Signal processor 17 provides an indication of the rate of change of air velocity 45 at the measurement distance X and time T2 from instantaneous velocities (VI) 46, 47, 48 at times T1, T2, and T3. It will be noted that a similar rate of change of velocity 49 is present at time T5. However, it will be appreciated that only turbulence is present at time T2 whereas a potentially dangerous wind shear is present at time T5. For the example presented in FIG. 4 the two conditions are distinguished by the indication of maximum air velocity in the measuring length 2L. At time T2 the maximum velocity VM differs from the instantaneous velocity VI by only a small amount, at T5 this difference is large. Thus a combining function of rate of change of instantaneous velocity and the difference between instantaneous velocity and maximum velocity identifies wind shear. This is the case with a wind shear where velocity increases with time. If the velocity in a wind shear decreases with time then the rate of change is negative and the difference between instantaneous velocity and minimum velocity is used to distinguish wind shear from turbulence. It will be appreciated that the ability of the present invention to identify maximum and minimum velocities to a distance L ahead of the measuring point X provides an additional anticipation compared with that available if only the instantaneous velocity at X is known. The forward velocity of the aircraft provides a direct transform from distance to time.
The values of the combining function describes the magnitude of the wind shear and, by comparing this with predetermined (or computed) Wind Shear Hazard Levels for a given aircraft and operating condition, a signal can be provided to a pilot's display, or a control system. The signal to the display can include warning indications.
It will be realised that wind shear detection apparatus in accordance with the present invention provides an early indication of wind shear, allowing maximum time for action to be taken by a pilot following a warning display 100 or by a control system 101. In particular it will be realised that wind shear detection can be achieved as soon as both the predetermined rate of change is exceeded and a maximum velocity in excess of the turbulence velocity limit is present within the velocity transform. In the present example, a warning may be provided at time T4 (FIG. 4) and it will be appreciated that this is significantly earlier than waiting for the shear disturbance to occur at the measurement distance X, and would be the case with prior art systems based on knowledge of VI only.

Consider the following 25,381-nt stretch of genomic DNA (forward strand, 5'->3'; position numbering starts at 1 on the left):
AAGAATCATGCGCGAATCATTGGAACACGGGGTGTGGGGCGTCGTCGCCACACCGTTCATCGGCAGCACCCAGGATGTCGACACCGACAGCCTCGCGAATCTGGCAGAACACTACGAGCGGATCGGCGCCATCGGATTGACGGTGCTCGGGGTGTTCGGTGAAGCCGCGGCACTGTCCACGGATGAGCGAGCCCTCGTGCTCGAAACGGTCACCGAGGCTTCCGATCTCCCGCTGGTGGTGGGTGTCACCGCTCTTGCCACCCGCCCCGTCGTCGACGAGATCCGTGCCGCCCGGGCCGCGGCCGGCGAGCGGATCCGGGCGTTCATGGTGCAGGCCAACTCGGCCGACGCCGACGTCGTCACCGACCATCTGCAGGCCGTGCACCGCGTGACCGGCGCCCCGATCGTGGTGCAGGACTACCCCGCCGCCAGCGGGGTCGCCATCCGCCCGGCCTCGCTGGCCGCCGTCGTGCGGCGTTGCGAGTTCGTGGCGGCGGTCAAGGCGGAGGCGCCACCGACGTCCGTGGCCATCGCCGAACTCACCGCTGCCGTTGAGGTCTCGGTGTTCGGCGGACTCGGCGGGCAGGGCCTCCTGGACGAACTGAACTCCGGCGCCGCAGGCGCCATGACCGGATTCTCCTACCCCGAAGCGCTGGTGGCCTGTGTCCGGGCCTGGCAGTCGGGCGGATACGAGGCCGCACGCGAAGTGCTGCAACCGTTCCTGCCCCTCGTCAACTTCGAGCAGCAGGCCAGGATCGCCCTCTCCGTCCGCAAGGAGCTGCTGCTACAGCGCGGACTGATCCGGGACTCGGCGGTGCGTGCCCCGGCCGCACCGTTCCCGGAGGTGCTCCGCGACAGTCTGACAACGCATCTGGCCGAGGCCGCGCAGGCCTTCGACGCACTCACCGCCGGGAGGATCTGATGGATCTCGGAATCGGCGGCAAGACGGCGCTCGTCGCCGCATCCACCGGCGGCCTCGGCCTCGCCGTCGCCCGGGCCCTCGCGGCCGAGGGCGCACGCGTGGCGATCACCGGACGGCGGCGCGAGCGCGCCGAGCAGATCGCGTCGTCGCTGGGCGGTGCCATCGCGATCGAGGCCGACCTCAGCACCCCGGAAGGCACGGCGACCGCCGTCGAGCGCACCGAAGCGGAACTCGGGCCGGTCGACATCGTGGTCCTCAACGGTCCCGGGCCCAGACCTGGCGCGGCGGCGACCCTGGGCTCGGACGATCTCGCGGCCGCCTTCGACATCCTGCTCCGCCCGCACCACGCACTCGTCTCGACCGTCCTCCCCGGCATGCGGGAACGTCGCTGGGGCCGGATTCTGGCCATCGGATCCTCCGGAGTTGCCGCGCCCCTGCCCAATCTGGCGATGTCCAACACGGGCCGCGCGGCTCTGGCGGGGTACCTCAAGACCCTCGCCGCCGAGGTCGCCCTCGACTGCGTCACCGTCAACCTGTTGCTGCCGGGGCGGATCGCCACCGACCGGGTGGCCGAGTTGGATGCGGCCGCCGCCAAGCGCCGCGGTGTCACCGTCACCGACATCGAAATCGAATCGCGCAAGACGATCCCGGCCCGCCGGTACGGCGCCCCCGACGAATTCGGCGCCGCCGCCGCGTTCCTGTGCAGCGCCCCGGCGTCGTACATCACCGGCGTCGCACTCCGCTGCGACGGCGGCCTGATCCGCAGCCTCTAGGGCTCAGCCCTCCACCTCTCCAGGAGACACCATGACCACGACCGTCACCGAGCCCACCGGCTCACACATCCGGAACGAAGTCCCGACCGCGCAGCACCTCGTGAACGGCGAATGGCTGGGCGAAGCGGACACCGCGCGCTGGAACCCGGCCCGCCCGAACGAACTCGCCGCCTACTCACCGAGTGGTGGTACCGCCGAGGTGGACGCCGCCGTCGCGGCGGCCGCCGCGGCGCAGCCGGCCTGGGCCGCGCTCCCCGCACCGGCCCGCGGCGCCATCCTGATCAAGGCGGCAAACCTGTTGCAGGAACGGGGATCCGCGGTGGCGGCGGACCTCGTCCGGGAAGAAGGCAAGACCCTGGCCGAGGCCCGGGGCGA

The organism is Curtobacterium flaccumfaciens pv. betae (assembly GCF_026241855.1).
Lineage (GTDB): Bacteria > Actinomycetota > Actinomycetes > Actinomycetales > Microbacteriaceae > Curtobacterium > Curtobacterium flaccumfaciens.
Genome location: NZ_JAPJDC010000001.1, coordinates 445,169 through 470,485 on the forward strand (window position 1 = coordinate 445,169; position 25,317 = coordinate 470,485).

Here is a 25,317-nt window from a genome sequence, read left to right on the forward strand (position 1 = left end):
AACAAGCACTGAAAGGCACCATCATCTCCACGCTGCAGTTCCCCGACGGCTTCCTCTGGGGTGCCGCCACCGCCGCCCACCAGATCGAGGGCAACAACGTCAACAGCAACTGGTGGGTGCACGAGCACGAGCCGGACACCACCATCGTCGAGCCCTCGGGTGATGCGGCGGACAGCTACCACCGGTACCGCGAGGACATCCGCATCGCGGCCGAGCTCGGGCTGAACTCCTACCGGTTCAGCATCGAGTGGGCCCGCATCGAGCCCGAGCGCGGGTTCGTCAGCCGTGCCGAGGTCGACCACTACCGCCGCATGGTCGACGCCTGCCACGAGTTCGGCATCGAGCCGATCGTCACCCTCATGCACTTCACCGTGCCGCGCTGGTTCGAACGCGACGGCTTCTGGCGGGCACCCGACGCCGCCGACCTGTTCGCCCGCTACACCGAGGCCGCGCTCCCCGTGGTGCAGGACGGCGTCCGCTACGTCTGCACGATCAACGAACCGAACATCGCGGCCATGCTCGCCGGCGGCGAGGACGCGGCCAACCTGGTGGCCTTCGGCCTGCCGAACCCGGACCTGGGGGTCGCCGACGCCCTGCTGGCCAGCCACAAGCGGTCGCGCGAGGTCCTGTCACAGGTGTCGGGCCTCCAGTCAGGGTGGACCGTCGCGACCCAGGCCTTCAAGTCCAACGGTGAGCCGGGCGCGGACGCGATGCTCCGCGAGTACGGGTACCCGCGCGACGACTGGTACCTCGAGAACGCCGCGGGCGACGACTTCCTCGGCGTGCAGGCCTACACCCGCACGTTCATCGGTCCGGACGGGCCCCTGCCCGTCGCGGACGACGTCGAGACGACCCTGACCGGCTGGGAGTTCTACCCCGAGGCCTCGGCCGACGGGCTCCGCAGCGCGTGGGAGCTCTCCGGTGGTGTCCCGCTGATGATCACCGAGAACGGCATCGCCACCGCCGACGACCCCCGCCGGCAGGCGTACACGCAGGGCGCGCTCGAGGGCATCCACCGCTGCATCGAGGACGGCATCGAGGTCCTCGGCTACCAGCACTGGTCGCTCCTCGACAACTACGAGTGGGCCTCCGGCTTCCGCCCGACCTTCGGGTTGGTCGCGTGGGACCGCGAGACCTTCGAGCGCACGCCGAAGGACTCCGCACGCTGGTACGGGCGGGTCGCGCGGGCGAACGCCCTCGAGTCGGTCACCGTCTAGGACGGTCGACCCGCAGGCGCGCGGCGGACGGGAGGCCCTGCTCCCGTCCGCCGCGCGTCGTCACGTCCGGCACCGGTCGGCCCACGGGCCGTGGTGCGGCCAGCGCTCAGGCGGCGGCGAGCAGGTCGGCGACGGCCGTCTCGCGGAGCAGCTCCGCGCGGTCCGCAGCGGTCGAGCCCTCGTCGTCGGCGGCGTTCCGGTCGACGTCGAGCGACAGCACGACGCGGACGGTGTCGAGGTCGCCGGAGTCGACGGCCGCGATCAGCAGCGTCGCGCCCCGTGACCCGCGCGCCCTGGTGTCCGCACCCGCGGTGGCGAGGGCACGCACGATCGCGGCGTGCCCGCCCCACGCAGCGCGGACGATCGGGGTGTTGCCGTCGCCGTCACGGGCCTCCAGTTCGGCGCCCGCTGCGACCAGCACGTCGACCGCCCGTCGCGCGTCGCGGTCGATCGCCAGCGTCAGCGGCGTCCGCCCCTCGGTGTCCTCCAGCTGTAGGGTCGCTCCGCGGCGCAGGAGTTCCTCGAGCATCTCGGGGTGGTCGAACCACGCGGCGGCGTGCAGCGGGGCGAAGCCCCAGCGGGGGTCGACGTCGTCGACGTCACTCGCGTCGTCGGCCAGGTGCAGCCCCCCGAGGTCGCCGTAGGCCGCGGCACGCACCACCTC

A further advantage of the present invention is that the absence of oncoming wind shear within L is reliably established at T2. In prior art systems, this cannot be established until T4.
In accordance with the present invention, the measurement distance, the measurement length and the wind shear limits may be chosen to optimise detection for particular flight conditions, and may, for example be varied in flight as a function of speed, height or throttle setting and aircraft configuration.
Rate of change of velocity may be combined with various combinations of the velocity information available at the same time. For example the difference between VM and VN is another function distinguishing wind shear from turbulence.
In embodiments with pulsed laser units instead of focussed CW laser units the length 2L is determined by the shape and duration of the laser pulse and distance X by timing return pulses.
In other respects the principles of wind shear detection described have applied to both types of laser units.
The embodiment and examples of the present invention thus far described are suitable for airborne installation with the object of providing an early warning of wind shear conditions ahead of an aircraft. It will be appreciated that the application of the present invention, however, is not limited to airborne installation. In particular apparatus in accordance with the present invention may be ground based, where the time history of remote instantaneous wind velocity may be built up by performing velocity transformations at different measurement distances.
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|U.S. Classification||356/28.5, 356/342|
|International Classification||G01S17/58, G01S17/95|
|Cooperative Classification||G01S17/95, G01S17/58|
|European Classification||G01S17/95, G01S17/58|
|Dec 4, 1985||AS||Assignment|
Owner name: NATIONAL RESEARCH DEVELOPMENT CORPORATION THE, 101
Free format text: ASSIGNMENT OF ASSIGNORS INTEREST.;ASSIGNOR:WOODFIELD, ALAN A.;REEL/FRAME:004483/0739
Effective date: 19830614
|Sep 8, 1989||FPAY||Fee payment|
Year of fee payment: 4
|Aug 11, 1992||AS||Assignment|
Owner name: BRITISH TECHNOLOGY GROUP LIMITED, ENGLAND
Free format text: ASSIGNMENT OF ASSIGNORS INTEREST.;ASSIGNOR:NATIONAL RESEARCH DEVELOPMENT CORPORATION;REEL/FRAME:006243/0136
Effective date: 19920709
|Dec 8, 1993||REMI||Maintenance fee reminder mailed|
|Jan 10, 1994||REMI||Maintenance fee reminder mailed|
|May 1, 1994||LAPS||Lapse for failure to pay maintenance fees|
|Jul 12, 1994||FP||Expired due to failure to pay maintenance fee|
Effective date: 19940501